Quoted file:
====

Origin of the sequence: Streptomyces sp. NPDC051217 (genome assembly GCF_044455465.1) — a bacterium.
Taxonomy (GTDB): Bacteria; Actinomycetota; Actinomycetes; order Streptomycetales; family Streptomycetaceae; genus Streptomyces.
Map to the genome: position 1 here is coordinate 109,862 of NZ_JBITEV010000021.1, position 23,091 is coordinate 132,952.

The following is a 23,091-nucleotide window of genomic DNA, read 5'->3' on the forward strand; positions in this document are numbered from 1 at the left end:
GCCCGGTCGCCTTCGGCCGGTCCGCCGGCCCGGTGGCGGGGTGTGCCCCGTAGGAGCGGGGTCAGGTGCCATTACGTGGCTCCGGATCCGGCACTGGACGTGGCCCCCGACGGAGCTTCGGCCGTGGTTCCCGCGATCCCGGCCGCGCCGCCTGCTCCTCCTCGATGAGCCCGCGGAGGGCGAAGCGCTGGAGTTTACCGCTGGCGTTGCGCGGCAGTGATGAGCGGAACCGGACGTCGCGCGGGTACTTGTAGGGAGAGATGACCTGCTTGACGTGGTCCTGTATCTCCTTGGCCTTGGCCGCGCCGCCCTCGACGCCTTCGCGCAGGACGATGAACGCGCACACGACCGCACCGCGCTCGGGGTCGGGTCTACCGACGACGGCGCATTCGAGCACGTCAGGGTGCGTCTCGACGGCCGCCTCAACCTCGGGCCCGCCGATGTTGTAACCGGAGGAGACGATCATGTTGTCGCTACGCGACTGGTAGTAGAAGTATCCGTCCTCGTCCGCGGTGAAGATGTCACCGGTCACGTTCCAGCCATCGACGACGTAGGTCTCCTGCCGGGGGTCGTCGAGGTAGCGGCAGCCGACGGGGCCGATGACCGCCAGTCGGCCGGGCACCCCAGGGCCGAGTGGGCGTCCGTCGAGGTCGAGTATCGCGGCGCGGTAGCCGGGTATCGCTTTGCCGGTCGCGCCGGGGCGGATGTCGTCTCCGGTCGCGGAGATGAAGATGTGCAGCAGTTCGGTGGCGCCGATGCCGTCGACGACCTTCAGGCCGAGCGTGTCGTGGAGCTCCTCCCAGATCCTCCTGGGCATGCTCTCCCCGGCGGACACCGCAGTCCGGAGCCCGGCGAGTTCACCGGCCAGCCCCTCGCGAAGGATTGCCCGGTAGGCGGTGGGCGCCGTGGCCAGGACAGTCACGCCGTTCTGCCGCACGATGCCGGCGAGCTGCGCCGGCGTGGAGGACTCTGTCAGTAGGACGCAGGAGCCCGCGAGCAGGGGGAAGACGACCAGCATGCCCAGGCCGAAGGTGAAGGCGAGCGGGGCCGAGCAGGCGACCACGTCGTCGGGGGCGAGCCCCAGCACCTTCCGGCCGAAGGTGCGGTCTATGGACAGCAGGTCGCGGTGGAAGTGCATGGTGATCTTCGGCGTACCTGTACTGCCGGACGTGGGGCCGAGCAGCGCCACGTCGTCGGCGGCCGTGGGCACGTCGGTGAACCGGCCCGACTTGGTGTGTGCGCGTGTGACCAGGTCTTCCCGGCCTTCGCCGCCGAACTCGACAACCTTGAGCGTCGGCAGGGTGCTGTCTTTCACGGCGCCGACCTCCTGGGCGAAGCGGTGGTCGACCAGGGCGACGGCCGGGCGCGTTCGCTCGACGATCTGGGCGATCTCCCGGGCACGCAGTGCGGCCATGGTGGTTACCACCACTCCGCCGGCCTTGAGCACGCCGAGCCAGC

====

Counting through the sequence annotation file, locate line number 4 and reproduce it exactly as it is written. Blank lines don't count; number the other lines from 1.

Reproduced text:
The following is a 23,091-nucleotide window of genomic DNA, read 5'->3' on the forward strand; positions in this document are numbered from 1 at the left end: